Future vision: Wearable tech that requires FDA approval
A pair of newfangled contact lenses, a small projector attached to a pair of lightweight eyeglasses, and -- poof -- welcome to full-blown augmented reality.
Paul SloanFormer Editor
Paul Sloan is editor in chief of CNET News. Before joining CNET, he had been a San Francisco-based correspondent for Fortune magazine, an editor at large for Business 2.0 magazine, and a senior producer for CNN. When his fingers aren't on a keyboard, they're usually on a guitar. Email him here.
LAS VEGAS--The rush is on to market eyeglasses that augment your vision with a dose of media -- from the much-celebrated Google Glass project to a pair of specs made by Visux that my colleague Scott Stein sported the other night here at CES 2013.
And then there's Innovega, which is at CES this year to show off its version of augmented-reality eyewear -- a setup that tries to one-up the others by offering a full-blown media experience through glasses. If all goes as planned, people eventually will be able to watch HD movies or become fully immersed in a video game entirely through a pair of lightweight eyeglasses that make it seem like you're watching a 240-inch TV. (Take that, all you makers of giant TVs, who are filling the floors at CES.)
But we're getting ahead of things. Innovega's approach requires FDA approval because it involves wearing a specialized contact lens. And that process, co-founder and CEO Steve Willey told me, won't be in the cards until 2014. Yet Willey, whose company is based in San Diego and Seattle, is making impressive progress and, unlike at last year's CES, Willey now has a way to show how it all works. Sort of.
His CES booth is outfitted with a mannequin that's wearing a version of the contact lenses; it contains HD microprojectors so visitors can see what the mannequin sees. In this case, that's a view of people milling about CES, plus whatever media Willey and his team overlay -- such as in the image below that shows the Innovega logo overlaid on the San Diego skyline. That part -- the media -- is simply sent to the glasses from a smartphone or laptop.
The goal here is to get away from the Google model, which uses what's known as a glanceable display. When you look through those types of specialized glasses, you see a postage-stamp type image off to the side that shows media -- your text messages, say, along with your Twitter feed or, potentially, ads. (It's Google, after all.)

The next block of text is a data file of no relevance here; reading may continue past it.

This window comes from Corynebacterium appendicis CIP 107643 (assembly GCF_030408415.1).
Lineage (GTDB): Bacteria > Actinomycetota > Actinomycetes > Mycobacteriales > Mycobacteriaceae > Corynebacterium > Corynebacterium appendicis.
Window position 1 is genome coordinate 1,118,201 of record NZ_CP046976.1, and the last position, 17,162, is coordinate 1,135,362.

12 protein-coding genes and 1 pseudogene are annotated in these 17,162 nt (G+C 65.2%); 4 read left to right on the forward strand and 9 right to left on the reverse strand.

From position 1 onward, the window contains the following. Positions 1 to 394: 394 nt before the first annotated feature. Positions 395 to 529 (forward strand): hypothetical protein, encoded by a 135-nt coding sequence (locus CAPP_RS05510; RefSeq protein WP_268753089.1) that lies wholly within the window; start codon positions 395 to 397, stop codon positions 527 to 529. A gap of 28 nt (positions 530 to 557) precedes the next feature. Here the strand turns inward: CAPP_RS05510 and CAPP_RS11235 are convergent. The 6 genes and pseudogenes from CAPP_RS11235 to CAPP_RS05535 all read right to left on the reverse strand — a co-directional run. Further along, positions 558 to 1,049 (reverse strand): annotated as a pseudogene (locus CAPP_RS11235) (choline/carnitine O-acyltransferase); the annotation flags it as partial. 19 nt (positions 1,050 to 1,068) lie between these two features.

While this is great, Willey said it falls short of what people will eventually want -- a full-media overlay that either becomes the only thing the user can see (as would be necessary for a video game), or a mix of media and reality. The problem with creating the full, panoramic view is that human eyes can't focus on objects that are right up against them. That's where the specialized contact lenses come in; Innovega's lenses enable the wearer to focus on objects that are superclose while also focusing on whatever's in the distance.
The other part of the setup is fairly simple: A small camera attaches to a pair of lightweight glasses -- in theory, they could be any sports glasses -- that projects the media onto the lenses. Because of the contact lenses, you -- or, for now, the mannequin -- can focus on an overlay displayed across the lens of the eyeglasses.
"People want a big image," said Willey, who formed the company in 2008. "Natural vision is full HD and panoramic, and what we're delivering starts to rival natural vision -- a blend of virtual and real world for cool entertainment depending on where you're standing, where you're looking. The main thing is that you see both in perfect focus."
His key customer so far is the military. Last spring, Innovega won a contract to supply the Defense Advanced Research Projects Agency (DARPA) with a prototype of its iOptik spectacles and accompanying contact lenses. The goal is to offer soldiers in harsh conditions a way to get information about battles without having to look at a handheld device or interfering with their normal view. "If you're in the middle of a desert in sunshine, a handheld doesn't work," Willey pointed out. "The military wants a rich display that gets a device out of their hands."
Now Willey is hoping some big consumer companies also want in. He said he talked to a few last year, hoping to find strategic partners, but people didn't believe him. "They all said it sounded like science fiction," he said.
So Willey rigged up the mannequin to demonstrate that they can make a person see the real and virtual world around them. And should he win FDA approval, the market could be huge: These contact lenses could replace regular contacts for many people, he said, because they work fine even when you're not looking at a virtual world.
It's easy to imagine plenty of use cases -- a surgeon, say, who is watching images within a body while operating -- but Willey says he wants to tackle the consumer market, hoping to partner with, say, Microsoft, Sony, or Qualcomm, to bring this to market in ways to be determined. I could see use cases for athletes, and plenty more. Willey said he feels certain of the appeal for gamers. "3D gaming is still on a flat screen," he said. "What you really want is to believe you're inside the game."
For a sense of the whole thing, check out this video: